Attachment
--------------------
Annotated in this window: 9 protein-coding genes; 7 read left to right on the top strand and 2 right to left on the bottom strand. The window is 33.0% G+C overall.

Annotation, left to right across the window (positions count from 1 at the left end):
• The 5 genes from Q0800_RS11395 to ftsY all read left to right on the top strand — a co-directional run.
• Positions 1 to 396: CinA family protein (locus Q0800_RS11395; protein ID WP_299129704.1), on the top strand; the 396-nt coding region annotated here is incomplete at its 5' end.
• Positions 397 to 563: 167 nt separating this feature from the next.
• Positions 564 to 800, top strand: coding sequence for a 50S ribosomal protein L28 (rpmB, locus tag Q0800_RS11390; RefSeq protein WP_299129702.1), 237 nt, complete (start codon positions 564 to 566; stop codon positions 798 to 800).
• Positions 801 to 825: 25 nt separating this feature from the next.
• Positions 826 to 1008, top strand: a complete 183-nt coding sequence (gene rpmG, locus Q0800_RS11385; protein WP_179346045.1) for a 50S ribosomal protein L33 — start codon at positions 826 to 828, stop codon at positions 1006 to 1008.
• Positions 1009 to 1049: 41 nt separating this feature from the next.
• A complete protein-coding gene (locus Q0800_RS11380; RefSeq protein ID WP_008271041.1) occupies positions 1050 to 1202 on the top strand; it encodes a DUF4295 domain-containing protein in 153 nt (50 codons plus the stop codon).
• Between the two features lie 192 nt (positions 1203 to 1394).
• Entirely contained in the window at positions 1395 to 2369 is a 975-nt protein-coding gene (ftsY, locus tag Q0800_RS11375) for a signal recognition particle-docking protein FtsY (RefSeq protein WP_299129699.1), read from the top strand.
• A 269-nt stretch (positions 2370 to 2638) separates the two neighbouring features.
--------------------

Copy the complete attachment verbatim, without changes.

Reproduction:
Annotated in this window: 9 protein-coding genes; 7 read left to right on the top strand and 2 right to left on the bottom strand. The window is 33.0% G+C overall.

Annotation, left to right across the window (positions count from 1 at the left end):
• The 5 genes from Q0800_RS11395 to ftsY all read left to right on the top strand — a co-directional run.
• Positions 1 to 396: CinA family protein (locus Q0800_RS11395; protein ID WP_299129704.1), on the top strand; the 396-nt coding region annotated here is incomplete at its 5' end.
• Positions 397 to 563: 167 nt separating this feature from the next.
• Positions 564 to 800, top strand: coding sequence for a 50S ribosomal protein L28 (rpmB, locus tag Q0800_RS11390; RefSeq protein WP_299129702.1), 237 nt, complete (start codon positions 564 to 566; stop codon positions 798 to 800).
• Positions 801 to 825: 25 nt separating this feature from the next.
• Positions 826 to 1008, top strand: a complete 183-nt coding sequence (gene rpmG, locus Q0800_RS11385; protein WP_179346045.1) for a 50S ribosomal protein L33 — start codon at positions 826 to 828, stop codon at positions 1006 to 1008.
• Positions 1009 to 1049: 41 nt separating this feature from the next.
• A complete protein-coding gene (locus Q0800_RS11380; RefSeq protein ID WP_008271041.1) occupies positions 1050 to 1202 on the top strand; it encodes a DUF4295 domain-containing protein in 153 nt (50 codons plus the stop codon).
• Between the two features lie 192 nt (positions 1203 to 1394).
• Entirely contained in the window at positions 1395 to 2369 is a 975-nt protein-coding gene (ftsY, locus tag Q0800_RS11375) for a signal recognition particle-docking protein FtsY (RefSeq protein WP_299129699.1), read from the top strand.
• A 269-nt stretch (positions 2370 to 2638) separates the two neighbouring features.